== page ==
- On 05/07/2006, at 12:10 AM, Robert Seeberger wrote:
> Yet kerosene in an semi-enclosed space likely doesn't burn much hotter

There is plenty of draught in a high-rise with smashed windows.

> than 350C.

> You have to have free access to oxygen to even get it to burn at 500C.

> 800C is a best case temp and WTC was not even close to a best case.

Plot of an office fire with and without sprinklers here:

http://www.mace.manchester.ac.uk/project/research/structures/

strucfire/CaseStudy/Others/default.htm

You'll see the real fire reached 1400 degrees for a while.

>

Individually, no. Together, they show a myriad of conditions which

> I'm not saying there was a grand conspiracy, but that the

> explanantions so far are incomplete and do not fully explain the

> collapse.

combined to weaken the structure enough to bring the thing down.>

Molten Alaska? ;-)

> I need to ask you for a cite on that one. I can't find any information

> that posits molten AL at the Pentagon.

>

I remember a report from the time, but can't find a cite right now,

so disregard it for the moment.>>>

It is. But it's hardly a "lack of a hole", it's a big hole.

>>> And then there is the question of the hole in the Pentagon, or

>>> rather the lack of a hole.

>>

>> Ask Matt Rhodes about the hole.

>>

> That's a fairly easy one actually.

Charlie

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http://www.mccmedia.com/mailman/listinfo/brin-l - But hang on, 110 stories, 0.9 seconds per story? isn't that at

least 99 seconds for the whole thing? And yet the total time is

more like 10 seconds isnt it?

It takes approximately 10 seconds for an object not resisted by

anything causing friction to fall 110 stories.

In Emacs Lisp, the calculation is:

(let ((s 400)

(a 9.8))

(sqrt (/ (* 2 s) a)))

--> 9 seconds, which is `approximately 10 seconds' and presumes

the falling object is not subject to any kind of friction

My memory, from seeing the second building collapse, is that it took

something around that length of time.

If it takes say 10 seconds to fall 400m, each floor is maybe more

like 0.1 of a second.

I do not understand you at all. The velocity of a falling object

increases until external friction produces enough drag. I don't see

air causing that much drag on a floor. Other floors might, but

didn't.

Also, you don't need to find out the stress-strain curves for the

bolts. Instead you can figure that conservative engineers design a

resting structure, like the floor of a building, to take no more than

three times its maximum expected load. To design for more is to cost

the investors extra money and to reduce their profit. (Some buildings

were designed to higher limits, of course; but I remember the `safety

factor of three' from a long time ago.)

So we should calculate how far the bolts would have to give in order

to prevent a more than 3 g deceleration of the load falling on it.

(It does not matter how many bolts there are. Actually, we should

take into account the weight of the floor itself, but we are not, so

the situation is worse since the floor itself would add to the total

weight its bolts must bear.) And to tell us more, we can presume a

`safety factor of six' as well.

In one g, the floor above weights roughly as much as the floor below.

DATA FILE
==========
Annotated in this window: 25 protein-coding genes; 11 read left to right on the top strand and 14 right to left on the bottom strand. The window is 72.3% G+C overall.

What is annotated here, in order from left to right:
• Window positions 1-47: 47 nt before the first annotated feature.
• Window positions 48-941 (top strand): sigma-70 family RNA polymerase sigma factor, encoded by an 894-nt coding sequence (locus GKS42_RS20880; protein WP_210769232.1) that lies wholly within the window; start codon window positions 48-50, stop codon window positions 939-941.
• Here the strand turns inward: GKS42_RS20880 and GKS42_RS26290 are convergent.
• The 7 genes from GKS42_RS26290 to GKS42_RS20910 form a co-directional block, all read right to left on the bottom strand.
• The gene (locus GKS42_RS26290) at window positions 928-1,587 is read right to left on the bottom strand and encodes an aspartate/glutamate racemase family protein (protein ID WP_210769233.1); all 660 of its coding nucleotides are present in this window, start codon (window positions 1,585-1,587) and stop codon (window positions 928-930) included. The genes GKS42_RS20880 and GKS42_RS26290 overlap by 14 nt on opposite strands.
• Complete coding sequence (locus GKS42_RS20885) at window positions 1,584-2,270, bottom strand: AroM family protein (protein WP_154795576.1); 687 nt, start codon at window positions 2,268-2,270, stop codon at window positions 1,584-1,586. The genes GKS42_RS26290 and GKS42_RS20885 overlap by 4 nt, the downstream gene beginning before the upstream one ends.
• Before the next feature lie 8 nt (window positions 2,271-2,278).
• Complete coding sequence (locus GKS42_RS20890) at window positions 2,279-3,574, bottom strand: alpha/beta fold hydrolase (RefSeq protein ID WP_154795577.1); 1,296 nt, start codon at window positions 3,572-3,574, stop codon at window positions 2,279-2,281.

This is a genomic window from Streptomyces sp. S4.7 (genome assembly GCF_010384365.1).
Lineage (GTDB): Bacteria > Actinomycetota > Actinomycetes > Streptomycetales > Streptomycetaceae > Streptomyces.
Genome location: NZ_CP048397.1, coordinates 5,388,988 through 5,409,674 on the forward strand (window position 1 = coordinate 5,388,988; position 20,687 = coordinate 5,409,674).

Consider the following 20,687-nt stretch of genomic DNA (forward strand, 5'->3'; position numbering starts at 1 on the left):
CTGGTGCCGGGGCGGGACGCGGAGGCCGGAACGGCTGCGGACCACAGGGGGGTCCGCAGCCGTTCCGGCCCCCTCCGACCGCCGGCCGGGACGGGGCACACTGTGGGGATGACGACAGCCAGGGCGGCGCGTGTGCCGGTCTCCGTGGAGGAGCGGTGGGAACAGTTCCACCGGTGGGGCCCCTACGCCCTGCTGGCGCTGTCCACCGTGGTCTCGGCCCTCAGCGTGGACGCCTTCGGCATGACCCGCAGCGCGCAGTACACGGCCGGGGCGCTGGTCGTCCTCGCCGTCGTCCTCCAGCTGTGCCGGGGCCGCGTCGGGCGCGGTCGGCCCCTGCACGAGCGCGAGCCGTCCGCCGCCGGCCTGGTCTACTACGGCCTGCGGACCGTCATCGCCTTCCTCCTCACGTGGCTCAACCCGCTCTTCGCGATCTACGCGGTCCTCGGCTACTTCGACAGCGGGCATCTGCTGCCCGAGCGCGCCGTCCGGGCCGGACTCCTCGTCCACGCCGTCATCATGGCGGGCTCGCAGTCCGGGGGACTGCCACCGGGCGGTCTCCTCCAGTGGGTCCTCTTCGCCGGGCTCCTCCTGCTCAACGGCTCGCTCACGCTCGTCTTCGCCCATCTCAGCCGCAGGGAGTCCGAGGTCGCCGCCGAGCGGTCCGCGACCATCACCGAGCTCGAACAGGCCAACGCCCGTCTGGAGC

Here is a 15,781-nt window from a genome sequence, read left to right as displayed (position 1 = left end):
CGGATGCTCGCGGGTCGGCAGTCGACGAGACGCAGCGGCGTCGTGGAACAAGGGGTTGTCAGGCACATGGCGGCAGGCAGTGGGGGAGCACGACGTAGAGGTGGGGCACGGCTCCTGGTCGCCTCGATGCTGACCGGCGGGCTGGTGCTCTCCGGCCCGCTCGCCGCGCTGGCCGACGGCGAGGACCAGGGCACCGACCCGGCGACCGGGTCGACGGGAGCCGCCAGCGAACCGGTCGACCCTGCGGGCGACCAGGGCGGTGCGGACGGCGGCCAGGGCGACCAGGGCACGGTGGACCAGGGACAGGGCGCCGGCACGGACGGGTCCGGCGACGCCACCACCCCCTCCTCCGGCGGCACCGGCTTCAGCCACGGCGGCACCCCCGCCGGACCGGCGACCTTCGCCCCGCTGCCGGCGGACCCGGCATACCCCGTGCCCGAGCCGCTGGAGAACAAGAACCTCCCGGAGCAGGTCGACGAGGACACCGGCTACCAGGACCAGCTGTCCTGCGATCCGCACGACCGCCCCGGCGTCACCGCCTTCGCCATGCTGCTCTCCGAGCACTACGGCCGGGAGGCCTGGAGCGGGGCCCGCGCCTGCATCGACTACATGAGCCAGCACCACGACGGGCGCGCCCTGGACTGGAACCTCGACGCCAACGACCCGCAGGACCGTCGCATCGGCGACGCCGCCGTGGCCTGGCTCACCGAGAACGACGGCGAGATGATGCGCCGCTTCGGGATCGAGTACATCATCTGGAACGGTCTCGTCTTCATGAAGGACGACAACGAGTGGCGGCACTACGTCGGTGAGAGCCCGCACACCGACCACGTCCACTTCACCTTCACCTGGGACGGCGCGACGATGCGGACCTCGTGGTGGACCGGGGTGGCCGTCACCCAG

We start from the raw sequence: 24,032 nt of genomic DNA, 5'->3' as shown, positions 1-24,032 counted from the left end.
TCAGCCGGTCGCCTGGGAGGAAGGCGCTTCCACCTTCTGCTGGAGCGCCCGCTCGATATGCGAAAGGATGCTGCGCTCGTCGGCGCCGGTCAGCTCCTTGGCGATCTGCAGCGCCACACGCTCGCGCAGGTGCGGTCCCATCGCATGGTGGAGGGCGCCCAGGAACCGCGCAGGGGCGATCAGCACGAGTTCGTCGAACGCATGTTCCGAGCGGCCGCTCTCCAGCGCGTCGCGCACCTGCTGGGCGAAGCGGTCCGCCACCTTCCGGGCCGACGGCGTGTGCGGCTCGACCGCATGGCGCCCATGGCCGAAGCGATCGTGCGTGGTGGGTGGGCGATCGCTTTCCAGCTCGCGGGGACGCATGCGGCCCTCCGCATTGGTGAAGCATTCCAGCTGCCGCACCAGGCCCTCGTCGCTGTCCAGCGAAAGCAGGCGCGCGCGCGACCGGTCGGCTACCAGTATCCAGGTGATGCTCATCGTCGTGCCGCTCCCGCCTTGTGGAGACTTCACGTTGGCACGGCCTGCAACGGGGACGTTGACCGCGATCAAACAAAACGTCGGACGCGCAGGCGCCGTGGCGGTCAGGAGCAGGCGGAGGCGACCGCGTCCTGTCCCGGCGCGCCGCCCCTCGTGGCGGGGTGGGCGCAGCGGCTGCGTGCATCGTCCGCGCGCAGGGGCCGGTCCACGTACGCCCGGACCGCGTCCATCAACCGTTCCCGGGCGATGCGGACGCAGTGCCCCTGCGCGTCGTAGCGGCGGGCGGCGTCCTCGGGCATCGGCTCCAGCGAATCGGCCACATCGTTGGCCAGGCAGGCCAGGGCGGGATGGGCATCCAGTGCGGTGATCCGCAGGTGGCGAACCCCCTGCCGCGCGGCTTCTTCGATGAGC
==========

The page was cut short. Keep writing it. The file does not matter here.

Let us find the distance needed to decelerate three times that weight

(or six); both of those distances will be less than the distance

needed to dedecelerate at one gravity, which is the acceleration at

which the top floor fell.

The first drop is slow since the floor is initially standing still.

It takes a bit more than 3/4 second to fall the first three meters. I

figure that three meters is small for a floor; Andrew Paul figures

that 110 stories take up 400 meters, or about 3.6 meters per floor or

about 12 feet. But the distance needed for minimal deceleration is

smaller the less distance the falling floor falls, so let's presume 3

meters rather than 3.6 meters. And let's presume the velocity reached

is 7 meters per second. By calculation, it is a little more than that

for the first drop, but a higher velocity is worse, so 7 meters per

second it is.

With a safety factor of 3, the deceleration takes more than 80 cm.

With a safety factor of 6, the deceleration takes more than 40 cm.

The bolts will not stretch either distance. So the lower floor falls.

Here are the calculations in Emacs Lisp (I am using floating point,

hence the appearance sometimes of erroneous accuracy):

(/ 400.0 110.0)

;; --> 3.6 meters for each floor, presuming they are equal, which

;; they weren't.

(let ((s 3.0)

(a 9.8))

(sqrt (/ (* 2 s) a)))

;; --> 0.78 second for floor to fall 3 meters in a frictionless space

(* 9.8 0.78)

;; --> 7.64 meters per second, the speed of the falling floor after

;; falling 3 meters in a frictionless space

;; s = 0.5at^2

;; t = v/a

;; s = 0.5 a v^2 / a^2

;; = v^2 / 2a

;; therefore, s = v^2 / 2a where a is one gravity deceleration

;; safety factor of 3

(let ((v 7.0) ;; velocity of falling floor

(a 9.8) ;; gravitational acceleration on Earth's surface

(f 3)) ;; safety factor

(/ (* v v) (* 2 a f)))

;; --> 0.83 meters, the distance needed for 3 gravity deceleration

;; to reduce the speed of the falling floor from 7 meters

;; per second to zero

;; safety factor of 6

(let ((v 7.0)

(a 9.8)

(f 6))

(/ (* v v) (* 2 a f)))

;; --> 0.42 meters, the distance needed for 6 gravity deceleration

This provides you a way to convince yourself through your own thinking

that the `pancake theory' is highly suggestive. You do not need to

depend on anyone else, on good or bad hearsay, to reach your conclusion.

--

Robert J. Chassell

bob@... GnuPG Key ID: 004B4AC8

http://www.rattlesnake.com http://www.teak.cc

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